Cohan enacts a dual role in The Phantom President, but still gets crowded off by Jimmy Durante, the "Schnozzle" riding a crest of freak popularity fed by Paramount here, also Metro in a series Durante stole from Buster Keaton. Most view him now as an irritant, at least to primacy we'd give Cohan/Keaton, but ads reveal Jimmy driving ticket sales thanks to freshness he brought to comedy drunk on non-stop talk. Did Durante exhaust 1932 patronage as he does us? Maybe not, for again, he was something brand new to farcing, like a joke or a song that catches fire and burns bright until listeners tire of it. Durante would last, without even having to vary his routine, but by time of reemergence as character or comic support, handlers and a public, if not Jimmy, realized he was best in small dosage. Cohan's double role has a disadvantage for one half being a stick in mud, while the other is live wire we expect (and prefer) of this entertainer. Their switching identities is put off beyond our expectation, and patience; since this is how all twin plots proceed, why not get on with it? Most filmgoers had never seen Cohan live, and so paid admissions on faith that he was B'way's brightest light that would lay them in aisles. The fact he doesn't can be laid on the double act where gentleman George saps energy off fun-lover Cohan of stage repute. If anything slows down The Phantom President, it is focus on his staid side --- audiences couldn't be blamed for wondering if this was the real Cohan.






Cohan by most accounts was a pill on the set, irked that he didn't write songs assigned to Rodgers and Hart, them representing progress way past tunes George M. long ago composed. President's director Norman Taurog told interviewing Leonard Maltin that he "liked" Cohan, but the star "felt hampered ... because he didn't know this (movie) business." Emphasis on Durante "just killed" Cohan, said Taurog, but the director kept a lid on the disparate personalities by not siding with either, and getting along with both. The Phantom President was an election year release, so traded on news related to real-life campaigns. Patronage could plug in candidates to either side of Cohan's dual act --- was stuffy George M. a take on Hoover, his buoyant half reflective of challenger Roosevelt? Cohan as faux "Theodore K. Blair" (he's really medicine show performer "Doc" Varney) says that presidential bids should be conducted like musical comedy, a quote many at the time would have seen as prophetic, especially with radio increasingly a device used to promote candidates.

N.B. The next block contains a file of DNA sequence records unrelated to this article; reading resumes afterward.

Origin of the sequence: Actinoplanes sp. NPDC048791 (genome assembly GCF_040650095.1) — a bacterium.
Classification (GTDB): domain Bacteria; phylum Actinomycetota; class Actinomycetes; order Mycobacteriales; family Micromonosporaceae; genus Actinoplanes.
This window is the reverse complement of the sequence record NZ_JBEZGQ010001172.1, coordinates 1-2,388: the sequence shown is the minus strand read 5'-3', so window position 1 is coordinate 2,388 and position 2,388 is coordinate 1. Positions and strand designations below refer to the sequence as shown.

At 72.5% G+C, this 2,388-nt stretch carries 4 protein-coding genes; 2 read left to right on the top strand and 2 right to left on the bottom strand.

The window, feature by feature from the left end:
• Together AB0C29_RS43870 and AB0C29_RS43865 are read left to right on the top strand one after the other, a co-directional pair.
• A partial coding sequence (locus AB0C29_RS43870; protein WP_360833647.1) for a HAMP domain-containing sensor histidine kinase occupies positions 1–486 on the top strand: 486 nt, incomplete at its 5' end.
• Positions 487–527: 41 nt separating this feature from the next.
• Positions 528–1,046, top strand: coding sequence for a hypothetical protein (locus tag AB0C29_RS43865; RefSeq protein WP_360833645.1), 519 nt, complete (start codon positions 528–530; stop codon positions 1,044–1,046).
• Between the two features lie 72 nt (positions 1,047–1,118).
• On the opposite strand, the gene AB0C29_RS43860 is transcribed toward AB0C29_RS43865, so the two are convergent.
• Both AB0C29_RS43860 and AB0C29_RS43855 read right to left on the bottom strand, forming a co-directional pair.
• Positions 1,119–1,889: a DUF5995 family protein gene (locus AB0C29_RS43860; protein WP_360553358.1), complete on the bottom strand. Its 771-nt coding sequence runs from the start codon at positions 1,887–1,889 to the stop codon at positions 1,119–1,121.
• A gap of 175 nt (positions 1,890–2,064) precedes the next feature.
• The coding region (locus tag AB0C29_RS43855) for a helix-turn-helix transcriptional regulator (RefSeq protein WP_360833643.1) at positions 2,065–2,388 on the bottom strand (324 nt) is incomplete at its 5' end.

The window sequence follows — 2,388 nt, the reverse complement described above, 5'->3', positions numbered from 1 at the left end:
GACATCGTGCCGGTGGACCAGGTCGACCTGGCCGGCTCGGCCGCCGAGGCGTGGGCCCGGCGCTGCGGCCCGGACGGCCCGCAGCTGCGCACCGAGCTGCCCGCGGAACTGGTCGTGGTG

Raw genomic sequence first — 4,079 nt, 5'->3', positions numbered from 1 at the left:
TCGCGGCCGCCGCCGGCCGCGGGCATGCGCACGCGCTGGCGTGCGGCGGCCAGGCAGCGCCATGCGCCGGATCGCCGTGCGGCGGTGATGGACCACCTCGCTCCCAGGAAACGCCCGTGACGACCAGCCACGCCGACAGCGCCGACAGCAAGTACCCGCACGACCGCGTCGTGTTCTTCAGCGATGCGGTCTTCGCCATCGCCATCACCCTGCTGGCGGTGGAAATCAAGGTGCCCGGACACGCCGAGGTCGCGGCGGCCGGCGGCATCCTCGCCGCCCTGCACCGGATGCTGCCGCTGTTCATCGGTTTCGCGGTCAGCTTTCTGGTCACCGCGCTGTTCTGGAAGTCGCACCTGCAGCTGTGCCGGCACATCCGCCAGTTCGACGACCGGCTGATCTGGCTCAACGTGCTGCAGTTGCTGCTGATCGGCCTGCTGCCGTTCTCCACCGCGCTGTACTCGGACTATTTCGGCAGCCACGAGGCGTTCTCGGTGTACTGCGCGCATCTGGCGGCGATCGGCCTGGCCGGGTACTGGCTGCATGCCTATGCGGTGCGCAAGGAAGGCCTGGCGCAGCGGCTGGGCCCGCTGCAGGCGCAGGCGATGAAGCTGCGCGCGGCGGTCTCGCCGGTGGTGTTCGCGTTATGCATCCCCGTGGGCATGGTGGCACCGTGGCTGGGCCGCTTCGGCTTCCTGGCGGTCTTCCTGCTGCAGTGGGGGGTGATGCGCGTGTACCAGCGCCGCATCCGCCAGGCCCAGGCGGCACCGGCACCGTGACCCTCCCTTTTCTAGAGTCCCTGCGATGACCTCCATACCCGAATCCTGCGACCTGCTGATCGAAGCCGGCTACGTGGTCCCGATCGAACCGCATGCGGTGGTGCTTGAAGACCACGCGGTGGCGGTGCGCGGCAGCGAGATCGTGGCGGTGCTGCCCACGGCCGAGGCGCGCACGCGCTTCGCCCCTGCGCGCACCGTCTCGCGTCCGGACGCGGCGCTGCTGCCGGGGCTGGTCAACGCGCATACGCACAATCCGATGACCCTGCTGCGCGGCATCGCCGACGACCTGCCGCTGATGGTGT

The Phantom President broke the Paramount Theatre's attendance for an opener week in October 1932, but this was Broadway, where George M. Cohan's name still loomed large among legit-goers. For stix-dwellers, it was Durante who'd sell the show, ads weighted his way to such extent that I wonder if Cohan complained, assuming he noticed. Billing was small comfort: Sure, Cohan came first per contract, Claudette Colbert as lead lady second, then Durante, but art belonged to Jimmy, his face and "schnozzle" so dominant as to make him seem the sole star on view. Trouble then for The Phantom President was Cohan being much less known to middle-America, let alone the Southeast, and what he exhibited on screen didn't excite much interest. It was like repeat of what Paramount experienced with their "Famous Players In Famous Plays" policy back in the teens, stage names overpaid to work magic in films, only film customers didn't find them so magical. Also an anchor was most engagements of The Phantom President playing off after Election Day, excitement and suspense of the vote dissipated and folks back to normal routine. The Phantom President took $520K in domestic rentals, not a disaster, but also not enough to encourage more Para ventures for Cohan. Goes w/o saying, I suppose, that there is no authorized DVD or streaming, and probably won't be so long as we're on this side of the Veil, but bootlegs exist, a few OK given patient search and locate (HOLD EVERYTHING! Universal Vault has just released The Phantom President on DVD). A good movie and greater curiosity for those who'd like seeing what the real Yankee Doodle Dandy was like.